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Diversity 2013, 5(4), 767-778; doi:10.3390/d5040767
Article

Patterns of Insect Abundance and Distribution in Urban Domestic Gardens in Bangalore, India

1
,
1
 and
1,2,*
Received: 31 July 2013 / Revised: 25 September 2013 / Accepted: 14 October 2013 / Published: 22 October 2013
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Abstract

Domestic gardens may play a vital role in supporting urban insect biodiversity, despite their small size. This paper assesses the abundance, diversity and distribution of insects in urban domestic gardens in the tropics, through a study in the rapidly expanding Indian city of Bangalore. Fifty domestic gardens were studied using a combination of light traps and pitfall traps. We recorded a large number of insects, 2,185 insects from 10 orders, of which ants, bugs, beetles and flies were the most common. We found 25 species of trees (from 160 individuals) and 117 species of herbs and shrubs in the 50 sampled domestic gardens. The number of insect orders encountered was significantly related to the number of tree and herb/shrub species. Garden management practices also influenced the abundance and richness of insect orders. Thus, greater numbers of insects were observed in gardens with a greater proportion of bare soil relative to grass area and with less intensive weeding practices. More insect orders were encountered in gardens with a composting pit. Insect numbers were significantly reduced in gardens subjected to pesticide application. Most residents avoided application of pesticides and herbicides, citing health concerns.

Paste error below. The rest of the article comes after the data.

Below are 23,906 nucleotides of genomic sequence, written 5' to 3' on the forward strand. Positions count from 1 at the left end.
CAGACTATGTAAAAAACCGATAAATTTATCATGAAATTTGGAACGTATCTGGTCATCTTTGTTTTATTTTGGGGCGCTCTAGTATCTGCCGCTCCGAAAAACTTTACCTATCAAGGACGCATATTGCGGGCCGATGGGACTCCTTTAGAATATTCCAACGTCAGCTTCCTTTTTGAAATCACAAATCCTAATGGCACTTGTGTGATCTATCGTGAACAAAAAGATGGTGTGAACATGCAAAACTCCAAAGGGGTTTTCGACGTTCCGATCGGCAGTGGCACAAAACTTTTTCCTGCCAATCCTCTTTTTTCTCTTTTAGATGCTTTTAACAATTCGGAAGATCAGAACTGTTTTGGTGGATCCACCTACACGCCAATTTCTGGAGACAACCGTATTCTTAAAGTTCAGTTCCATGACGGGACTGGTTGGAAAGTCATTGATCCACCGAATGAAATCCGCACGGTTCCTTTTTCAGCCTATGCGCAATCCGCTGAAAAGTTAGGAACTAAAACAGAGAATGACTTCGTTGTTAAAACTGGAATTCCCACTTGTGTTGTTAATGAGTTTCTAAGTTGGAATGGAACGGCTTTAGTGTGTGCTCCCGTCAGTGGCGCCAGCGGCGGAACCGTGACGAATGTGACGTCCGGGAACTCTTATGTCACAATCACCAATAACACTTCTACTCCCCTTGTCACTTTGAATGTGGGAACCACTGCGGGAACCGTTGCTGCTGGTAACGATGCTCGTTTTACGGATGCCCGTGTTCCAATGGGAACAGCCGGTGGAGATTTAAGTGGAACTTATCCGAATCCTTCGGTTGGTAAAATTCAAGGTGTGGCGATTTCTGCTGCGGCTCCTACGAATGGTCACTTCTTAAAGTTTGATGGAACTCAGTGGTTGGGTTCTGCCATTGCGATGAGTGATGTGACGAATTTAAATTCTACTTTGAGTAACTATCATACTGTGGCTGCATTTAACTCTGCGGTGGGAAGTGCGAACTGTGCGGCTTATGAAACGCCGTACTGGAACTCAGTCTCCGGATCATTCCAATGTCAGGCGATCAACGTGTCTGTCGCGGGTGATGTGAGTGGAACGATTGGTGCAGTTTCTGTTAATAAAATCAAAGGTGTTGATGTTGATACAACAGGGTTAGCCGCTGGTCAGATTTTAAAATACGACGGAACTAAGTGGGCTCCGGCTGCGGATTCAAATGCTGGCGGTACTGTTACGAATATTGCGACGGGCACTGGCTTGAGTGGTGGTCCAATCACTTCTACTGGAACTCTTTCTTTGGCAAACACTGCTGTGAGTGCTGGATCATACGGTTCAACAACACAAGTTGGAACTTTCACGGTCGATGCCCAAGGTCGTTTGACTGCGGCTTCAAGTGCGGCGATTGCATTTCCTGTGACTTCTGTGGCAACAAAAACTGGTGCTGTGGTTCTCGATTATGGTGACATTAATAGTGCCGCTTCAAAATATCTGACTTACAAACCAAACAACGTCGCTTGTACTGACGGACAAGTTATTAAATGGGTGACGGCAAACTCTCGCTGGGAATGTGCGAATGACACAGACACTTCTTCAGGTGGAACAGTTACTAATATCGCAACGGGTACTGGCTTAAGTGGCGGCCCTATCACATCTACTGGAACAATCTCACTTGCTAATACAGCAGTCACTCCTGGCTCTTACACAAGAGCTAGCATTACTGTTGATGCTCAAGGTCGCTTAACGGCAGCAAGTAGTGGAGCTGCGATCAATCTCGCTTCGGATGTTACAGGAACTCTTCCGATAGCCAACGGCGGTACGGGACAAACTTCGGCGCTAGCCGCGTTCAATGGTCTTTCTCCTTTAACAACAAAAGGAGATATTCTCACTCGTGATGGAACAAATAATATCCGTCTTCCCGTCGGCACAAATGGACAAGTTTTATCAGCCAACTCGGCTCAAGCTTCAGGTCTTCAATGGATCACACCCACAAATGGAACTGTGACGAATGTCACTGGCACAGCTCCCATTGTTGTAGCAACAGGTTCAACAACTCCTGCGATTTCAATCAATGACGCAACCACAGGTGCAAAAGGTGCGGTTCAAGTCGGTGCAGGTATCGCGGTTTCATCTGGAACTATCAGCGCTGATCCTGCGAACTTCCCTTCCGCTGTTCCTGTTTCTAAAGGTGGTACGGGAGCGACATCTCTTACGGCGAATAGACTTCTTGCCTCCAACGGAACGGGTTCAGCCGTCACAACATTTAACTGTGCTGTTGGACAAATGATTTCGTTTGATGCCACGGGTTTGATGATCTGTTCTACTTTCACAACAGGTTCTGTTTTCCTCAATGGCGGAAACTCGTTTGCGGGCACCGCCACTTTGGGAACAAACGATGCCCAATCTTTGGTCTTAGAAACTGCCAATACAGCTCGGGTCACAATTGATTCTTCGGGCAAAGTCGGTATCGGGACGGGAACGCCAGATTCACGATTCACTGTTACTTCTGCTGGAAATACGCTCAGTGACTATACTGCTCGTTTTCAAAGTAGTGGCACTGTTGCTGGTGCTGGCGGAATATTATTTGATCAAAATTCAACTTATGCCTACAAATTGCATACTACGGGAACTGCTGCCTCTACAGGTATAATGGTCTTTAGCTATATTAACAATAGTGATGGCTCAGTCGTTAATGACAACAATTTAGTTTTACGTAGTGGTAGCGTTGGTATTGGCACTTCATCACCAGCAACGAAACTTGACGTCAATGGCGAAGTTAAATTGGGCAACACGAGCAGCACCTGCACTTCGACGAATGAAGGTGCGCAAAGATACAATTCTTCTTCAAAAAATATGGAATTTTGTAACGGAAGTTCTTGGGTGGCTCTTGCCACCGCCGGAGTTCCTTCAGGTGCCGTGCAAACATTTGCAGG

Keywords: cities; biodiversity conservation; domestic gardens; gardening practices; tropics; urbanization cities; biodiversity conservation; domestic gardens; gardening practices; tropics; urbanization
This is an open access article distributed under the Creative Commons Attribution License which permits unrestricted use, distribution, and reproduction in any medium, provided the original work is properly cited.

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Jaganmohan, M.; Vailshery, L.S.; Nagendra, H. Patterns of Insect Abundance and Distribution in Urban Domestic Gardens in Bangalore, India. Diversity 2013, 5, 767-778.

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